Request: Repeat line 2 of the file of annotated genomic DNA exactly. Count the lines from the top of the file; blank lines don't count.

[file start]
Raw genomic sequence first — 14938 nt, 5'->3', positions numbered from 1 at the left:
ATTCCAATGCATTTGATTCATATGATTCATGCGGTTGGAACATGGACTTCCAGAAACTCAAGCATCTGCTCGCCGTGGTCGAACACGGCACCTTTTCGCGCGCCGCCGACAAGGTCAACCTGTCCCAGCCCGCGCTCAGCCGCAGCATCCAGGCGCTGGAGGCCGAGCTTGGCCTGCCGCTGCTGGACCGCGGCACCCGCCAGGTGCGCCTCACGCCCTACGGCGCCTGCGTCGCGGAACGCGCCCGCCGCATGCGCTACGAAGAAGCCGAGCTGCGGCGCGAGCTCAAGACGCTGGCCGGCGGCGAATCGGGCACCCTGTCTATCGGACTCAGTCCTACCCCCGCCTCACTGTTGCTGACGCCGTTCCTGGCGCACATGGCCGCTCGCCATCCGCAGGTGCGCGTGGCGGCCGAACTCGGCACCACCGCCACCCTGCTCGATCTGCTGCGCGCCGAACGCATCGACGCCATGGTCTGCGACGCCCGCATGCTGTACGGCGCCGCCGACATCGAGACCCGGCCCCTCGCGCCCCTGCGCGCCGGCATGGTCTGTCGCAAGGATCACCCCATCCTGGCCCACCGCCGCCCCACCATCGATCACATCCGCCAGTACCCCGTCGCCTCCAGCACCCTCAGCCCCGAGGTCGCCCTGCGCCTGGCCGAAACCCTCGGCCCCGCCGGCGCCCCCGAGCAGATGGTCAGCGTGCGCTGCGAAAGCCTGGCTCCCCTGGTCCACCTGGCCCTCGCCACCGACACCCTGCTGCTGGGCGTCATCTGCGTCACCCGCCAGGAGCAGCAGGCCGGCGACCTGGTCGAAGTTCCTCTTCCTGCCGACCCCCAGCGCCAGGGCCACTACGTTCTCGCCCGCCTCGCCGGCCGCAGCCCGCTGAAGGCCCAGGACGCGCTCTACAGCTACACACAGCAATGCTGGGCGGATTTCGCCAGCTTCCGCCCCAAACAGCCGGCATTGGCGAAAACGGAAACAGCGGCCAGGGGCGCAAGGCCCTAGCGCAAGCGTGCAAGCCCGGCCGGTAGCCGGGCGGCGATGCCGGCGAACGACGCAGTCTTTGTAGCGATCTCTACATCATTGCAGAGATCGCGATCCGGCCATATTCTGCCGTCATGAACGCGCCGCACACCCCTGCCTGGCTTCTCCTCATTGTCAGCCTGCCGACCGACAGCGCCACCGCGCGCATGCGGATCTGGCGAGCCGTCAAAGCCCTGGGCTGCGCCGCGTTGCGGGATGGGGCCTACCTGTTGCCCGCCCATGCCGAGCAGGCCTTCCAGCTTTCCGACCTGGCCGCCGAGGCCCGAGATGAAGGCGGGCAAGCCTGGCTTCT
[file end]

ATTCCAATGCATTTGATTCATATGATTCATGCGGTTGGAACATGGACTTCCAGAAACTCAAGCATCTGCTCGCCGTGGTCGAACACGGCACCTTTTCGCGCGCCGCCGACAAGGTCAACCTGTCCCAGCCCGCGCTCAGCCGCAGCATCCAGGCGCTGGAGGCCGAGCTTGGCCTGCCGCTGCTGGACCGCGGCACCCGCCAGGTGCGCCTCACGCCCTACGGCGCCTGCGTCGCGGAACGCGCCCGCCGCATGCGCTACGAAGAAGCCGAGCTGCGGCGCGAGCTCAAGACGCTGGCCGGCGGCGAATCGGGCACCCTGTCTATCGGACTCAGTCCTACCCCCGCCTCACTGTTGCTGACGCCGTTCCTGGCGCACATGGCCGCTCGCCATCCGCAGGTGCGCGTGGCGGCCGAACTCGGCACCACCGCCACCCTGCTCGATCTGCTGCGCGCCGAACGCATCGACGCCATGGTCTGCGACGCCCGCATGCTGTACGGCGCCGCCGACATCGAGACCCGGCCCCTCGCGCCCCTGCGCGCCGGCATGGTCTGTCGCAAGGATCACCCCATCCTGGCCCACCGCCGCCCCACCATCGATCACATCCGCCAGTACCCCGTCGCCTCCAGCACCCTCAGCCCCGAGGTCGCCCTGCGCCTGGCCGAAACCCTCGGCCCCGCCGGCGCCCCCGAGCAGATGGTCAGCGTGCGCTGCGAAAGCCTGGCTCCCCTGGTCCACCTGGCCCTCGCCACCGACACCCTGCTGCTGGGCGTCATCTGCGTCACCCGCCAGGAGCAGCAGGCCGGCGACCTGGTCGAAGTTCCTCTTCCTGCCGACCCCCAGCGCCAGGGCCACTACGTTCTCGCCCGCCTCGCCGGCCGCAGCCCGCTGAAGGCCCAGGACGCGCTCTACAGCTACACACAGCAATGCTGGGCGGATTTCGCCAGCTTCCGCCCCAAACAGCCGGCATTGGCGAAAACGGAAACAGCGGCCAGGGGCGCAAGGCCCTAGCGCAAGCGTGCAAGCCCGGCCGGTAGCCGGGCGGCGATGCCGGCGAACGACGCAGTCTTTGTAGCGATCTCTACATCATTGCAGAGATCGCGATCCGGCCATATTCTGCCGTCATGAACGCGCCGCACACCCCTGCCTGGCTTCTCCTCATTGTCAGCCTGCCGACCGACAGCGCCACCGCGCGCATGCGGATCTGGCGAGCCGTCAAAGCCCTGGGCTGCGCCGCGTTGCGGGATGGGGCCTACCTGTTGCCCGCCCATGCCGAGCAGGCCTTCCAGCTTTCCGACCTGGCCGCCGAGGCCCGAGATGAAGGCGGGCAAGCCTGGCTTCT